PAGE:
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The Show Must Go On: How 2020’s NYFW Called For Creativity Beyond Couture.

BY: Margaret Pham

Masks. Sanitation stations. Socially distanced seating. Backyard runway. Suspended catwalk across the pool. 

That is how Christian Siriano reimagined fall New York Fashion Week this year. When the pandemic started in mid-March and shut down factories and put seamstress jobs on hold across the globe, Mr. Siriano in Connecticut, was among the first designers to volunteer his “full stitching crew” to assist healthcare workers by making surgical masks. With social distancing measures in place, he converted his house to produce masks pro bono. His team has continued to produce 500 masks a day for hospitals throughout New York. Starting off the season, haute couture designer Christian Siriano held his show in his very own Westport backyard. Converting his guest rooms into makeup stations and ensuring that guests were socially distancing, Mr. Siriano pulled off a fashion show like no other this season. Including looks that encouraged citizens to “Vote” and ending his show with a pregnant Coco Roca walking right into the pool in a nearly 200 pound taffeta gown, he made sure to open the season unforgettably.

Fashion has never been disconnected with politics and 2020 is no exception. The fashion industry is emblematic of the people and their struggles. The impact that the movement for racial equality, immigration rights and other pressing matters have had on the fashion industry 

can be seen in this year’s fall fashion week. 

Those who have implemented digital technology to showcase their creations include Burberry, as they recently released a campaign featuring infamous model Kendall Jenner in CGI form. However, there are still designers who have opted out of a digital, or even socially distanced show. Large fashion brands, such as Yves Saint Laurent, chose the ever-growing social media app TikTok to display their latest fashion items this fall. Other brands have declined to partake, feeling that the world was not in the right social climate to enjoy high fashion. In addition, designers like Marc Jacobs expressed their concerns with the technicalities of their designs themselves. 

Currently, 33 European countries have closed their borders to American travelers, and this has served as a major issue for fashion brands as countless high-end fabrics and most haute couture sewing teams are based in Europe. Jacobs explains “To be honest, I don’t know we’ll be doing or when we’ll be starting, but to design a collection I need my team” and “my team needs to look at fabrics and those fabrics come from Italy.” Designer Anna Sui admits that the pandemic has brought unprecedented times to the industry that “has never been seen before… through 9/11, 2008… this is really, really seismic.”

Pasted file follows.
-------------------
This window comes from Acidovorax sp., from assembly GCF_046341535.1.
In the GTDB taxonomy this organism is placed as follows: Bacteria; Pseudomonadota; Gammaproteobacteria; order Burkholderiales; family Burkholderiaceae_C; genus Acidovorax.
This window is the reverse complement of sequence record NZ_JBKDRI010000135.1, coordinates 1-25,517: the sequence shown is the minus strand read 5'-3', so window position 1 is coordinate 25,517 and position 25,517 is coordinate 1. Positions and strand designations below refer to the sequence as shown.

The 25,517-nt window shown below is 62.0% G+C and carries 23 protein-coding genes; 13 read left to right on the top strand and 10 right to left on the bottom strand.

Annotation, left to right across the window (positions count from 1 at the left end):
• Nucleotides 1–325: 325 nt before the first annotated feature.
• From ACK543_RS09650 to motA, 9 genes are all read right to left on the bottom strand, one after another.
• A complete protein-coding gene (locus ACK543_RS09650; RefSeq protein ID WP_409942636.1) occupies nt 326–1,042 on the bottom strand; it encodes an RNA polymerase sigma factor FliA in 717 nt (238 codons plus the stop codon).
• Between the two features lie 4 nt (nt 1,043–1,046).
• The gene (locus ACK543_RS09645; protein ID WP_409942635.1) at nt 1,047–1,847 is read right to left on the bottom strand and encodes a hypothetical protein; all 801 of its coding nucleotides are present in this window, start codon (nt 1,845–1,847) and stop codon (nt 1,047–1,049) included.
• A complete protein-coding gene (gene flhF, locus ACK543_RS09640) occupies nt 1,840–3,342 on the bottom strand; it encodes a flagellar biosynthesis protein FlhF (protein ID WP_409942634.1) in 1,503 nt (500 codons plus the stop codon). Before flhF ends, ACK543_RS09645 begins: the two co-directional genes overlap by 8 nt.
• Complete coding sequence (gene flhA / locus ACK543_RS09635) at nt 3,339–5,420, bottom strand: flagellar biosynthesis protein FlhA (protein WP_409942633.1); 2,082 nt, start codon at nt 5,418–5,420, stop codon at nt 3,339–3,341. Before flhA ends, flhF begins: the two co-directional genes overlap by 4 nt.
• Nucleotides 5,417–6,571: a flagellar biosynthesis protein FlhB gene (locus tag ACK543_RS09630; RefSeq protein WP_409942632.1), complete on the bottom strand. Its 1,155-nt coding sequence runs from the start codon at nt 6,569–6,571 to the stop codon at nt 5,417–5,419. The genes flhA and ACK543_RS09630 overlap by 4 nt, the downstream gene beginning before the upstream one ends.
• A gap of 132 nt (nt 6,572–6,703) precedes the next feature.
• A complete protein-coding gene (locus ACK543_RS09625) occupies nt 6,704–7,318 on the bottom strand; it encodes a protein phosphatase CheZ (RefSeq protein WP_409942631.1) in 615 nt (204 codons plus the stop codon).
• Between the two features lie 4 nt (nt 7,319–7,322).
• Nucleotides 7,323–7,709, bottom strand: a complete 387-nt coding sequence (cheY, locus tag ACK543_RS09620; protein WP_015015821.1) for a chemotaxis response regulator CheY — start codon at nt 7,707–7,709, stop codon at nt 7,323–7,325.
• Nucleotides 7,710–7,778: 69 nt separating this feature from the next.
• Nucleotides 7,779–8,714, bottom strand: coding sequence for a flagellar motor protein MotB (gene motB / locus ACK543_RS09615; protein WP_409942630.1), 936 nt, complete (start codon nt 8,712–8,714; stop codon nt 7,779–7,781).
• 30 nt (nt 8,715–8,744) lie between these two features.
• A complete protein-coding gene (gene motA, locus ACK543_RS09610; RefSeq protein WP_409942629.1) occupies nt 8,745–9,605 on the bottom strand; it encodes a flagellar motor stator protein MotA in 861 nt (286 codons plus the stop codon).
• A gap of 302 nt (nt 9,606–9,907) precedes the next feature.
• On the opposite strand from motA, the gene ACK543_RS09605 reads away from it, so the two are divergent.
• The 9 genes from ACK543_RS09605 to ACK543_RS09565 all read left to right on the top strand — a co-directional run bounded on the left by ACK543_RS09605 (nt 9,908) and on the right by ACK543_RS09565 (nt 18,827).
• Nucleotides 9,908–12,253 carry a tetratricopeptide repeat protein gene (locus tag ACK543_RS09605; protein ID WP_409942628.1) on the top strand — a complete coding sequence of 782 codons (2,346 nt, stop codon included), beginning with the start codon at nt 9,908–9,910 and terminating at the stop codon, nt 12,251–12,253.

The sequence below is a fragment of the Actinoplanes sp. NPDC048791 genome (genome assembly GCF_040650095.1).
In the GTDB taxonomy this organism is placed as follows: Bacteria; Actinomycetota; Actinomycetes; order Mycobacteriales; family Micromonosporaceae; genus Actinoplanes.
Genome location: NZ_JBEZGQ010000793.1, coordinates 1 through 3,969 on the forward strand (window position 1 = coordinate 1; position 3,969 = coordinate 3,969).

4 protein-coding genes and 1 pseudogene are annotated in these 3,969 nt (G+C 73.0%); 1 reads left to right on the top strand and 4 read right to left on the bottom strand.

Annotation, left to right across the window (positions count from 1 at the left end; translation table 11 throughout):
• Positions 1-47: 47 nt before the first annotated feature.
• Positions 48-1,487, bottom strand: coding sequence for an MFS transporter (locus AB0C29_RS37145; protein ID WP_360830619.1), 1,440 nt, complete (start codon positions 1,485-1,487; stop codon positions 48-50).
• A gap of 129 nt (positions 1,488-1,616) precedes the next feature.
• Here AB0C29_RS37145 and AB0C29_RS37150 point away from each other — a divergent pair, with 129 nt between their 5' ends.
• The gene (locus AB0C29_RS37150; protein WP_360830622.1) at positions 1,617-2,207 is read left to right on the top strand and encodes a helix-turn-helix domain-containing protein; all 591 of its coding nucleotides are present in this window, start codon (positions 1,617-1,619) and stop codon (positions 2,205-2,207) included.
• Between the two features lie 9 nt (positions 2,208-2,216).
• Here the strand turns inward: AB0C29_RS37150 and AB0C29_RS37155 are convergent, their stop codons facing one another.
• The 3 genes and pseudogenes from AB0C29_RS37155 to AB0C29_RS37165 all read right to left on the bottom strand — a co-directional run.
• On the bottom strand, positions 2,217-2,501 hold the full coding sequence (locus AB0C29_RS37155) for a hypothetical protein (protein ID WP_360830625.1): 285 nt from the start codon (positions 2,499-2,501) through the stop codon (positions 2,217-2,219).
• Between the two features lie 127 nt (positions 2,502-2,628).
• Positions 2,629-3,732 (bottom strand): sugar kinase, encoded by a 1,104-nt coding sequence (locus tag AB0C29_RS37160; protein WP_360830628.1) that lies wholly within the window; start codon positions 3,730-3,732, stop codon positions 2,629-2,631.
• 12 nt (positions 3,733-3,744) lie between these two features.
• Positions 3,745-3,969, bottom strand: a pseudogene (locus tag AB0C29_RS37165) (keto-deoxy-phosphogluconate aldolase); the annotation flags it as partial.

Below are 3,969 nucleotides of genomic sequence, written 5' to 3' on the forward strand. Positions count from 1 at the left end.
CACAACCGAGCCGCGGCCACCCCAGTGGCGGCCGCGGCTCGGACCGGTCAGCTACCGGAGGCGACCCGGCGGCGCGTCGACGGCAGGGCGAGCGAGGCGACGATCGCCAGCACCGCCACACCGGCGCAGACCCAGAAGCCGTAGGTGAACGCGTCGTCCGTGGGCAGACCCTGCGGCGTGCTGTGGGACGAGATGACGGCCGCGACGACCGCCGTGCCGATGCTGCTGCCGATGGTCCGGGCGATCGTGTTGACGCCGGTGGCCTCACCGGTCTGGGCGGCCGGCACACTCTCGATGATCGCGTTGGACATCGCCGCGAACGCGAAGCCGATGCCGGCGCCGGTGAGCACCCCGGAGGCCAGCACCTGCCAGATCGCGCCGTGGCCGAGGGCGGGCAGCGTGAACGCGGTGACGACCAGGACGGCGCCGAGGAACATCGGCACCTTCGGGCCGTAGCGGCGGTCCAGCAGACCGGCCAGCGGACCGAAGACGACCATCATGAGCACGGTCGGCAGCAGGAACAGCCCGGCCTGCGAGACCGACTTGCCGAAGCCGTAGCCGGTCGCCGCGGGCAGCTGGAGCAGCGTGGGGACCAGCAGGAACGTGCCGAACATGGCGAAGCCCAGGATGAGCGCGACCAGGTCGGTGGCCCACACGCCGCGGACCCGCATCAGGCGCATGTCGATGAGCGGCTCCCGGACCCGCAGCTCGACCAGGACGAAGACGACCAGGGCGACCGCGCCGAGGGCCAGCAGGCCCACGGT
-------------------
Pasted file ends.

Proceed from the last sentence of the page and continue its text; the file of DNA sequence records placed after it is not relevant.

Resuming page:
Chairman for the Council of Fashion Designers of America (host of the semi-annual NYFW), Tom Ford has been grappling with the effects of the pandemic that continues to furlough and cut pay for thousands of employees. He feels “to spend several million dollars on a show makes no sense… I would rather pay our staff”. In an industry that often thrives in excess and is the number one contributor to landfill, it is possible that the pandemic has led many at the head of couture to consider a reset—one that not only effects their employees, but the environment as well. 

While many large designers like Prabal Gurung, Michael Kors, Marc Jacobs, and Ralph Lauren have stepped back from displaying their designs this year in light of social unrest and the pandemic, others have opted to make do with the current situation to bring what fashion does best to the world—inject creative joy in bleak times with compromise. 

The show must go on, after all. 


*All arguments made and viewpoints expressed within Youth In Politics and its nominal entities do not necessarily reflect the views of the writers or the organization as a whole.


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